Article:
Showdown on Building Looms Before GSO Council
Three controversial rezoning cases to be considered by the Greensboro City Council on Feb. 5 will test the legislative body’s stance on high-density residential development near the new urban loop, as the city contends with a softened housing market that local officials and builders hope will be offset by a job boom over the horizon.
The influence of developers in land-use decisions – reflected in developers sitting on city and county government boards and funding political campaigns – has given rise to fatalism and anger among some opponents who see themselves as outflanked by a web of politically-connected players. Some opponents have also cited an ongoing drought and strained municipal resources as reasons council should take a more cautious approach with development.
Meanwhile, with home sales flagging, some developers are trying to pack more units per acre into building sites to keep sale prices down and profits up, while favoring relatively cheap land at the city fringe to available sites closer to the city center.
Hearings for two of the developments – a planned gated apartment complex east of the city proper on Business 85/Interstate 40 that is proposed by developer Roy Carroll and a condominium project underway on West Wendover Avenue – were continued from council’s Jan. 15 meeting at the request of the applicants. A third rezoning decision that would allow 228 apartment units to be built on 13 acres of land on West Friendly Avenue ended in a stalemate in January and had to be bumped up to the next meeting.
Only three council members, including Mayor Yvonne Johnson, voted against the rezoning, but the four affirmative votes were not enough to carry the day. One council member, lawyer Mike Barber, had to abstain from the vote because of a direct or indirect financial interest. Another, developer Robbie Perkins, missed the vote because of an injury. Five votes are needed to approve the rezoning request. The city’s legal department is reviewing an inquiry as to whether Perkins, who is president of the real estate company NAI Piedmont Triad, also has a direct or indirect conflict of interest.
Councilman Zack Matheny, who voted in favor of rezoning the property, received campaign contributions of $1,000 each in the last election cycle from Mike Winstead Jr. and Joseph McKinney Jr. of Mega Builders, the company proposing to develop the property. Councilwoman Trudy Wade, who also cast a favorable vote, received a $500 contribution from Winstead, while Johnson received $1,000 from McKinney.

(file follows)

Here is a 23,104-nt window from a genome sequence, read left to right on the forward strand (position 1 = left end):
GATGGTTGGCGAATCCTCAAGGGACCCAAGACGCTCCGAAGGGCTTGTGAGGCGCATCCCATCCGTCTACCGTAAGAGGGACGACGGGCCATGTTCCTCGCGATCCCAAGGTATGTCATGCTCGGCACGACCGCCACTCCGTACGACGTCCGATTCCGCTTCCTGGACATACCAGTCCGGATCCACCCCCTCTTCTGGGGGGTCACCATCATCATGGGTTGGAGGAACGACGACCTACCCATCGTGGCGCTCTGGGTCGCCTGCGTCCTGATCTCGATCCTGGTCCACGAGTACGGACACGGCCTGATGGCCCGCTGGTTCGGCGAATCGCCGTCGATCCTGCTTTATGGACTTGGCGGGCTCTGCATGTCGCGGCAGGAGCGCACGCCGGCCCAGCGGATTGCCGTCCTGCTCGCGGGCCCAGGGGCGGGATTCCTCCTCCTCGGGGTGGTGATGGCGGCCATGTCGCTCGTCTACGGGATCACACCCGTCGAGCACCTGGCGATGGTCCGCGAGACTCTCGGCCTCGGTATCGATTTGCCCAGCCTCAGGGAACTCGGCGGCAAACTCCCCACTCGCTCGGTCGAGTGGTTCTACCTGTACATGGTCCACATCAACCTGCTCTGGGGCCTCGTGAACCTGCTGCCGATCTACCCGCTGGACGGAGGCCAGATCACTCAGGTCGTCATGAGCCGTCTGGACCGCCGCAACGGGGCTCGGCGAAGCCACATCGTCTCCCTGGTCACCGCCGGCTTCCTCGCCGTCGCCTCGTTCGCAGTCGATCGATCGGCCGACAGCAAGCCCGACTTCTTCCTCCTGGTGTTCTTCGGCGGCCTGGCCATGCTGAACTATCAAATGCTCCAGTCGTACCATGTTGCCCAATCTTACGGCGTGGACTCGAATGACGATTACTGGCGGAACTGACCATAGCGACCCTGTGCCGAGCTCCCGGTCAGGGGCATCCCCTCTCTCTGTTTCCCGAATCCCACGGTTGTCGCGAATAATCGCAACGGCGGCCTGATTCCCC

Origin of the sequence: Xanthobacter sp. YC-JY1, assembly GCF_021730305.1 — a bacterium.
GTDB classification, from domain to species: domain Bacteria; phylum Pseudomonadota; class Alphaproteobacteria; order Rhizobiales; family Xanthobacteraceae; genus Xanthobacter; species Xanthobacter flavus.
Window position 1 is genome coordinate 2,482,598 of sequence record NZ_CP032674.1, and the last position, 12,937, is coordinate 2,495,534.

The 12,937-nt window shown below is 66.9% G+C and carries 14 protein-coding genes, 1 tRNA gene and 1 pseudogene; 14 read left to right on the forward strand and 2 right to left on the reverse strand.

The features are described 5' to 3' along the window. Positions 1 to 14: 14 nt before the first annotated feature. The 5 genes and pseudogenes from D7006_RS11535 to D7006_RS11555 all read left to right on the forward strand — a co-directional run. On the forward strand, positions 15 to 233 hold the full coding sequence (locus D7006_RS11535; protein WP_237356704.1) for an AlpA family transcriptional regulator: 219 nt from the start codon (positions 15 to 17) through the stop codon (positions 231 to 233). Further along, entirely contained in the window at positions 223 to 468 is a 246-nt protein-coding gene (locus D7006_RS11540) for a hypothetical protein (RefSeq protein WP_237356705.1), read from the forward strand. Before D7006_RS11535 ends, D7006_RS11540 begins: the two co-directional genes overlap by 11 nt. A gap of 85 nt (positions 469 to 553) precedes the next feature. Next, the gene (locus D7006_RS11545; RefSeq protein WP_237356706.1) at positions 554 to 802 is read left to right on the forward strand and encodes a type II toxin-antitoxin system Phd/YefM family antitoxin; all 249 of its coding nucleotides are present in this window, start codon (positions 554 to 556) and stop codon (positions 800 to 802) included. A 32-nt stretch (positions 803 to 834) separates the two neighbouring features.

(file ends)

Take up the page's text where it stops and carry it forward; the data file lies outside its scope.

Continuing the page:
While the legal department decides whether Perkins, like Barber, should step aside in his role as an elected official in this case, the private citizens pleading for council support have political roles of their own.
Linda Shaw and Bob Shaw, who hope to sell their property, are prominent local Republican Party leaders. Linda Shaw is a member of the Guilford County Commission. Her husband is a former Republican minority leader of the NC Senate. Winstead, the Mega Builders partner, is also a Republican county commissioner.
Another potential seller is First Baptist Church, which plans to give the proceeds to its Korean congregation to bankroll construction of a new church.
Robert Kirnard, a New York transplant whose property in the Hillside Homes neighborhood abuts the area slated for redevelopment, noted the influence of the real estate and development sector on the Greensboro City Council.
“Where I come from, they consider this the wolves guarding the henhouse,” he said. “Here, a lot of ’em have their own development companies.” Later, he added, “It’s all because Bob Shaw is a retired state senator. Linda Shaw is a county commissioner. Mike Winstead is a county commissioner. It’s like, ‘We’ve got this one in the bag.'”